UK Prime Minister David Cameron has backed calls for the introduction of video technology to help match officals in football after England crashed out of the World Cup on Sunday.
Despite the fact that they were humbled 4-1, some have pinpointed the referee's decision to disallow a Frank Lampard strike which had clearly crossed the line, as the issue which cost the Three Lions the match.
Conservative leader Cameron, who confesses that his main sporting interests lie outside football, thinks that the game should take its cue from other sports.
"I do think that the use of technology in sport can be a bonus," Cameron told reporters.
"I'm a keen follower of cricket and tennis and I think the third umpire has been a great thing and the machines that bleep at Wimbledon are quite handy too.
"Maybe that's something that football could now have a look at."
Cameron did decline to comment on whether or not the England team now needed a change of manager.
"I felt very disappointed, but it is not for me to choose the England manager," he said.
"We can just reflect that Germany played very well and we have some questions to ask.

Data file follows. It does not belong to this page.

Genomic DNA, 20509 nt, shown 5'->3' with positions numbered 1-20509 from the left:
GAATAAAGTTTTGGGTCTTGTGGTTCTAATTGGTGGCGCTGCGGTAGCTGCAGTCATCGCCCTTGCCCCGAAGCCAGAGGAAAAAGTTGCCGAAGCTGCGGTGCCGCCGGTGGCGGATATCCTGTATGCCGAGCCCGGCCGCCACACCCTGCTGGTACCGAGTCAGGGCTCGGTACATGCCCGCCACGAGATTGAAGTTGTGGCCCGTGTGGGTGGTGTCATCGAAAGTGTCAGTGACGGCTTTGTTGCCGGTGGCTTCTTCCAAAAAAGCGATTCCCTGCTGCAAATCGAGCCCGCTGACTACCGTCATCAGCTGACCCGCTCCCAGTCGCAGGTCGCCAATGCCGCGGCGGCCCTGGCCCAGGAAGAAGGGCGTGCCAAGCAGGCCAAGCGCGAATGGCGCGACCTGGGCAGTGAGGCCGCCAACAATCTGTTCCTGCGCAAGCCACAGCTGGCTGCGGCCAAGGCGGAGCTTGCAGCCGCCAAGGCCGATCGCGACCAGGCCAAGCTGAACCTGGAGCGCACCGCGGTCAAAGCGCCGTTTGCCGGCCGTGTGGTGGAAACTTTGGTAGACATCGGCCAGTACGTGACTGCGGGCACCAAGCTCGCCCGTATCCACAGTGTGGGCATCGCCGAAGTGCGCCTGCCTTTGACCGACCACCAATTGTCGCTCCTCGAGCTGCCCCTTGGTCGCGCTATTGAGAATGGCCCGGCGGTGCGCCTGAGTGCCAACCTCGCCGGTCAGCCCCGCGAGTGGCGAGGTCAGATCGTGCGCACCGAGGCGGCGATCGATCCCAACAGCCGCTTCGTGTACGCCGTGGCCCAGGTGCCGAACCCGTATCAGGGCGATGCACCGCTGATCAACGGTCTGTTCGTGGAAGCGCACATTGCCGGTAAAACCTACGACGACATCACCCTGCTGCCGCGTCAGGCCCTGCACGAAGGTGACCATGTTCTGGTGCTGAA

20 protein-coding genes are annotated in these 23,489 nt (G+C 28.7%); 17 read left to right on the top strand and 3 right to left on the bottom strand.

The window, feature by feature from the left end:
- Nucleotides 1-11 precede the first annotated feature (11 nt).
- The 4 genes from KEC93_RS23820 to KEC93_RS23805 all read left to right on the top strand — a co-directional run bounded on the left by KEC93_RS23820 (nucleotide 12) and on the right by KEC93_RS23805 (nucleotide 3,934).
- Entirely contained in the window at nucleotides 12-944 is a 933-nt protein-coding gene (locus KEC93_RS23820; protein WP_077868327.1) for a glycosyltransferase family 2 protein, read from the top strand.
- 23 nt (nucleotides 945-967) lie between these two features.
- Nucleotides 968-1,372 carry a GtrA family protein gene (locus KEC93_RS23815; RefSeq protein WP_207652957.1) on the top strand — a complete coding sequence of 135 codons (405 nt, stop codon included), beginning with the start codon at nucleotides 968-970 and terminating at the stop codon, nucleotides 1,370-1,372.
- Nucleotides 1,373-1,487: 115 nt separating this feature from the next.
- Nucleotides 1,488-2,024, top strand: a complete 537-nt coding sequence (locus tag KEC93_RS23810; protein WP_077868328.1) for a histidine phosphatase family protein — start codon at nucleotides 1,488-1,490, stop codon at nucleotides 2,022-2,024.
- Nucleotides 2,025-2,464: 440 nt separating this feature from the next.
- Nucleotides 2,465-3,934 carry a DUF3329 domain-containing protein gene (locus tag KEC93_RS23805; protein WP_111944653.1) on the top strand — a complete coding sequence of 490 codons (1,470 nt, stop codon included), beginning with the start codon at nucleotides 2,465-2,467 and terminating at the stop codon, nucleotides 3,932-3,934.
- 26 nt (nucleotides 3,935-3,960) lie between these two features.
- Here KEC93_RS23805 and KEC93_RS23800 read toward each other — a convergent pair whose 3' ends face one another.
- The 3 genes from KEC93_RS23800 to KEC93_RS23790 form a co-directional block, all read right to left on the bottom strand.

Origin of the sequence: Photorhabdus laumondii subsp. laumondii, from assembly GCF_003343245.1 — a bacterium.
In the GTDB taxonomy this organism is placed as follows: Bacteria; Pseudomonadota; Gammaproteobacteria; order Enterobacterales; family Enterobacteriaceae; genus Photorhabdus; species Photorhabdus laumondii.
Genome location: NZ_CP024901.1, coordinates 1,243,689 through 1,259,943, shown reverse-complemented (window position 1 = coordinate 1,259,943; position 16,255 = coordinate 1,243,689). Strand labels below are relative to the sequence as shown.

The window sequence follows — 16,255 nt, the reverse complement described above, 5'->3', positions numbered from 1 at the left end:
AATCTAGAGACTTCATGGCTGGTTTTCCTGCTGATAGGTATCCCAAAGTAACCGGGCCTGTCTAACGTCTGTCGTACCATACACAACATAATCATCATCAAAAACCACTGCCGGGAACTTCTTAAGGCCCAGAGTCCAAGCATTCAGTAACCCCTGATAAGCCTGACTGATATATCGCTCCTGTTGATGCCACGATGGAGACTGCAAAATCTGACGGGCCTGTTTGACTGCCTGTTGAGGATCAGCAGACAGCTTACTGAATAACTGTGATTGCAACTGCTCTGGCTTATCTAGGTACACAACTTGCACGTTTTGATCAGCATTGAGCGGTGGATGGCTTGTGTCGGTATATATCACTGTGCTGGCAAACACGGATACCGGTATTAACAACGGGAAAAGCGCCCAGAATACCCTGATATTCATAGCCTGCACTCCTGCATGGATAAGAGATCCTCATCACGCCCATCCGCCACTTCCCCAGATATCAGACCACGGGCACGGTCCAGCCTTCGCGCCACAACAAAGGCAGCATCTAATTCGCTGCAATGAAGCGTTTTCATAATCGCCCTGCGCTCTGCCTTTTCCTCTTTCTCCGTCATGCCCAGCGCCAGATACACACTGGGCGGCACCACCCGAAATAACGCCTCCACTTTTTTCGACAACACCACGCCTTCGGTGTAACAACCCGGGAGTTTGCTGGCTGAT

"Everyone in the country will be disappointed with the result, but these things happen. At least with a scoreline like that we can't say we were robbed. We weren't. We were beaten."
The Prime Minister did feel though that it wasn't his place to comment on whether or not the England players should donate their match fees to charity - something that was publicly pledged before the tournament and launched with a poster campiagn proclaiming ‘Together We’re Stronger'.
"I don't want to get involved, tempting though it is," Cameron said.
"I have enough cutting the Cabinet's pay without getting stuck into the England football team.
"I am a great believer in exercising responsibility at the correct level and I don't think it's the responsibility of the Prime Minister to get too involved in the remuneration of the England football team.
"But I am sure that suggestion will be taken carefully into account."